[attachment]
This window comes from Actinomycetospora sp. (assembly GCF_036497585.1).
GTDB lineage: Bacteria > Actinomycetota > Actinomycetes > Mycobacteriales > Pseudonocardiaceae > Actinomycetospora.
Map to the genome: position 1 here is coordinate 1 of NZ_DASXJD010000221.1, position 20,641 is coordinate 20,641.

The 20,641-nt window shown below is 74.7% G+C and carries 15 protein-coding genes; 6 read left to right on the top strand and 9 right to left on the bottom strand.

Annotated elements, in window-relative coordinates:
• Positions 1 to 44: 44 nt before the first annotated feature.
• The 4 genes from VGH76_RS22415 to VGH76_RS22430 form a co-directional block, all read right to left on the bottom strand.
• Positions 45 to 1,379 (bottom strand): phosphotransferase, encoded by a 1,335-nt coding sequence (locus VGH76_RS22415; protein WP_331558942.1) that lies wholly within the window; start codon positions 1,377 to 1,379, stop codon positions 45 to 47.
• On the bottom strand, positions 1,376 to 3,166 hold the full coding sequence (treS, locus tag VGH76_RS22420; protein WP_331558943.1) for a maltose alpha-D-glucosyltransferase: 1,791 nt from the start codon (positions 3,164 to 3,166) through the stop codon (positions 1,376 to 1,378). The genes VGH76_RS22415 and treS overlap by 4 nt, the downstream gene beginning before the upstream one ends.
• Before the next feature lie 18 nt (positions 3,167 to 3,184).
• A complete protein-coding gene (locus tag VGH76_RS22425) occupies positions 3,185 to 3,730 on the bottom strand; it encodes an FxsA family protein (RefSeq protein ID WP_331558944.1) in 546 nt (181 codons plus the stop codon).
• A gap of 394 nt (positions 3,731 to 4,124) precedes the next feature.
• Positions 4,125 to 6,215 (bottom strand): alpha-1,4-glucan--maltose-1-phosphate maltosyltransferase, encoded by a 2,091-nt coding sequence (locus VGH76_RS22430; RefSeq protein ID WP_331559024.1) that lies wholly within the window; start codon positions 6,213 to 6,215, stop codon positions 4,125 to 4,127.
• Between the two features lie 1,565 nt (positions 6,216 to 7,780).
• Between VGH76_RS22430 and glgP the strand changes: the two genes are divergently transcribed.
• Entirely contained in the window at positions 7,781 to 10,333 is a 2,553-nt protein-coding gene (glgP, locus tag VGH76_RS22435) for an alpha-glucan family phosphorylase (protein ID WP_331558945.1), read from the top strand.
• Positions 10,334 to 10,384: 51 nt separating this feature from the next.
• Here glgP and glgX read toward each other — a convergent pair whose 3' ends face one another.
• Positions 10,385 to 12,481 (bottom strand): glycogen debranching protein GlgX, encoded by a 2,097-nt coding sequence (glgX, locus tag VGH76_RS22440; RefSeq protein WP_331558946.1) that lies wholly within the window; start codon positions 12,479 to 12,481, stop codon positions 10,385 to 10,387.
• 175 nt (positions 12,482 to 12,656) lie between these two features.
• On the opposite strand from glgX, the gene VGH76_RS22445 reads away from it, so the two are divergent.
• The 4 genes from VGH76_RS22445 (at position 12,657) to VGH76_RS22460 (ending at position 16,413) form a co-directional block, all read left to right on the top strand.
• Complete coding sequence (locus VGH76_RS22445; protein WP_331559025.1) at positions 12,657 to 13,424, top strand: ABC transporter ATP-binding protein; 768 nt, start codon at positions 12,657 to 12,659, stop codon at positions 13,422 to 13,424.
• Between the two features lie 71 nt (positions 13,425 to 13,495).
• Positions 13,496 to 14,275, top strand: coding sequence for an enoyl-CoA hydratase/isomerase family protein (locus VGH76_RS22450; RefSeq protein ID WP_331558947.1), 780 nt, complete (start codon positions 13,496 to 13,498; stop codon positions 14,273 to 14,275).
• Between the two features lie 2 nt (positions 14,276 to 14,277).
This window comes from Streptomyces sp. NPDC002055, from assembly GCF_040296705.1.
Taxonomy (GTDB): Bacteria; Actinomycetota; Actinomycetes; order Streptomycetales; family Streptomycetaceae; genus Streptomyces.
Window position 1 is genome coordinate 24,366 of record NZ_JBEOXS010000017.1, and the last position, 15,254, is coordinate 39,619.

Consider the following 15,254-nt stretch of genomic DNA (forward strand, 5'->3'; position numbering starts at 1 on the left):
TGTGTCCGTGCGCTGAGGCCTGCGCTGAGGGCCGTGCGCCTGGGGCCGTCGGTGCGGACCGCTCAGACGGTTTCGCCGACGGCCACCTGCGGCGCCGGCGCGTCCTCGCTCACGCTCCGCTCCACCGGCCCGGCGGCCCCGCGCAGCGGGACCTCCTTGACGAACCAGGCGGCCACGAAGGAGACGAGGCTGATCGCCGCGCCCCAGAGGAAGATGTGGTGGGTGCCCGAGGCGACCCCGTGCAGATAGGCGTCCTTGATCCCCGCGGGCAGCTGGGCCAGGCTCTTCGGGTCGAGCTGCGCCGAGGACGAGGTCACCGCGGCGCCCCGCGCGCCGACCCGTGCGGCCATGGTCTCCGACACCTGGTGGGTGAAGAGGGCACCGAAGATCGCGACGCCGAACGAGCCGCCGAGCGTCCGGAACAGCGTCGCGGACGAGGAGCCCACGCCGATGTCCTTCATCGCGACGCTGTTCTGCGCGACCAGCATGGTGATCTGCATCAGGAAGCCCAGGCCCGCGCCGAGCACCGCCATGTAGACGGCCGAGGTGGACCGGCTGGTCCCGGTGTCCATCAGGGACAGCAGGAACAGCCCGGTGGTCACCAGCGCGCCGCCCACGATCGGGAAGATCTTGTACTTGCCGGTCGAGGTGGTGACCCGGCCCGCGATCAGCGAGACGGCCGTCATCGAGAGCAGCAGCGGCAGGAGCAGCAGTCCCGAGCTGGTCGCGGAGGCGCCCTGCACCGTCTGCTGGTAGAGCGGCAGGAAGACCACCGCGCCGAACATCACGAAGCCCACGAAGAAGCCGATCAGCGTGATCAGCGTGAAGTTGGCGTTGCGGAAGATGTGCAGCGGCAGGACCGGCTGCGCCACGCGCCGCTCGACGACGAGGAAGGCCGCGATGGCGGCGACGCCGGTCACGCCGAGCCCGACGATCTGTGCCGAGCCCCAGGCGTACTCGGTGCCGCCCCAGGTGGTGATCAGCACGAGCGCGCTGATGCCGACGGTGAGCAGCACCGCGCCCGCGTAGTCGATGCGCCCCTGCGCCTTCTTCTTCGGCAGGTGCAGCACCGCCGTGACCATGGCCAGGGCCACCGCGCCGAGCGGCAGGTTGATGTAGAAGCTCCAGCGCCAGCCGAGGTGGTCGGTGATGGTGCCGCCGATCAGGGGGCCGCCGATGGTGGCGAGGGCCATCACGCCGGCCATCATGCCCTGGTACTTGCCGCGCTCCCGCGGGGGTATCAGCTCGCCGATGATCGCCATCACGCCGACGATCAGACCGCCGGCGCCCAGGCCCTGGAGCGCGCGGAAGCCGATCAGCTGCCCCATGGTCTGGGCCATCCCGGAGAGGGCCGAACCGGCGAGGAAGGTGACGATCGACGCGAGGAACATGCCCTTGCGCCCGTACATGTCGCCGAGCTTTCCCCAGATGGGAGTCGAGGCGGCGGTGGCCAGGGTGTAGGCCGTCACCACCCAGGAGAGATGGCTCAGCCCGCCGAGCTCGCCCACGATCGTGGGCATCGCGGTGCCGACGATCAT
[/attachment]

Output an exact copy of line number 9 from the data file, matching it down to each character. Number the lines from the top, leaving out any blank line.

• On the bottom strand, positions 1,376 to 3,166 hold the full coding sequence (treS, locus tag VGH76_RS22420; protein WP_331558943.1) for a maltose alpha-D-glucosyltransferase: 1,791 nt from the start codon (positions 3,164 to 3,166) through the stop codon (positions 1,376 to 1,378). The genes VGH76_RS22415 and treS overlap by 4 nt, the downstream gene beginning before the upstream one ends.